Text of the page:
Local domains: Neighborhood planning and the interests of cities
Lever, David Gray
Doctor of Philosophy
Neighborhood planning involves American cities in a conflict of virtually irreconciable imperatives. Cities are both political bodies and corporate entities, of which land is the primary asset. By satisfying residents' demands for stability and protection, cities may inhibit the investment which supports their financial integrity. Since satisfaction of these dual imperatives requires the city to treat its land as both domicile and as commodity, the discipline of local land use planning is placed in an inherently ambiguous position. Neighborhood planning programs in thirty American central cities were examined. Four structrual features were held to influence program effectiveness: plan standing, the relation of the neighborhood plan to city-building instruments like zoning; group requirements, the formalization of community group powers and responsibilities; plan authorization, the level of authority granted an adopted neighborhood plan; and planning process, the formalization of planning procedures. An eight-part taxonomy was developed to describe the programs, and the eight program types were examined against prominent social and economic indicators and against state enabling legislation. While about half the sample cities tie their plans to city-building instruments, only a minority grant their plans the full force of law. Well-defined programs are related to growing city populations and moderately declining owner occupancy, however, cities with the most rapid population growth deny their plans the full force of law. Where states mandate that their cities have comprehensive plans and citizen participation procedures, cities often have well-defined neighborhood planning programs. The evidence suggests that as residents become increasingly demanding under the pressures of urban growth, well-defined neighborhood planning programs are granted as concessions by unwilling city governments, sometimes under compulsion from state legislation. Neighborhood groups and neighborhood plans invested with substantial weight in city-building decisions run counter to the financial interests of the city. This inherent antagonism, which is related to the historic dependency of the specialized residential neighborhood, can be resolved only by giving the central city neighborhood a productive function within the metropolitan ecology. This radical economic agenda points beyond current neighborhood planning methodology.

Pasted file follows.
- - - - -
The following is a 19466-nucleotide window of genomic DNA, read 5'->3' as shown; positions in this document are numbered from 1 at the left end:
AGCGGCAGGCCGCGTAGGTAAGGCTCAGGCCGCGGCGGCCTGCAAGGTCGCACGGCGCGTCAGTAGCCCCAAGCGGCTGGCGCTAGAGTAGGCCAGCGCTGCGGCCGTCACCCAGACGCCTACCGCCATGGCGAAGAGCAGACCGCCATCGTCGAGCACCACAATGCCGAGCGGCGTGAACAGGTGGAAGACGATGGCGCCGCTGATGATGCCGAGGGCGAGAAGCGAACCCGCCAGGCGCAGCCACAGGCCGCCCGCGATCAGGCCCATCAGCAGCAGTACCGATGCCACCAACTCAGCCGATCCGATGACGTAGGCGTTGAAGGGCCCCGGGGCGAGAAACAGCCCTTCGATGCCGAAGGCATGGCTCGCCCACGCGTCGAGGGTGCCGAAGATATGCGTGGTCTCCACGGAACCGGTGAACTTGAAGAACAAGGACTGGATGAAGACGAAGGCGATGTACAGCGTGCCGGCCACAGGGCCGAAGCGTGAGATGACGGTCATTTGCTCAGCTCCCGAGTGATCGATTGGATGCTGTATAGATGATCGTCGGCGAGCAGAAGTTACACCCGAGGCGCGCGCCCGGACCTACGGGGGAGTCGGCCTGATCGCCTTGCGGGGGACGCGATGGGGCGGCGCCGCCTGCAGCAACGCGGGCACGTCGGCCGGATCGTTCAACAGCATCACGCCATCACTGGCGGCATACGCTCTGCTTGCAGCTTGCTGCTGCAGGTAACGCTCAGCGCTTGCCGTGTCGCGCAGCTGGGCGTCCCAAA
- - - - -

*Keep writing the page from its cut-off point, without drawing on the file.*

Political science; Public administration; Urban planning; Regional planning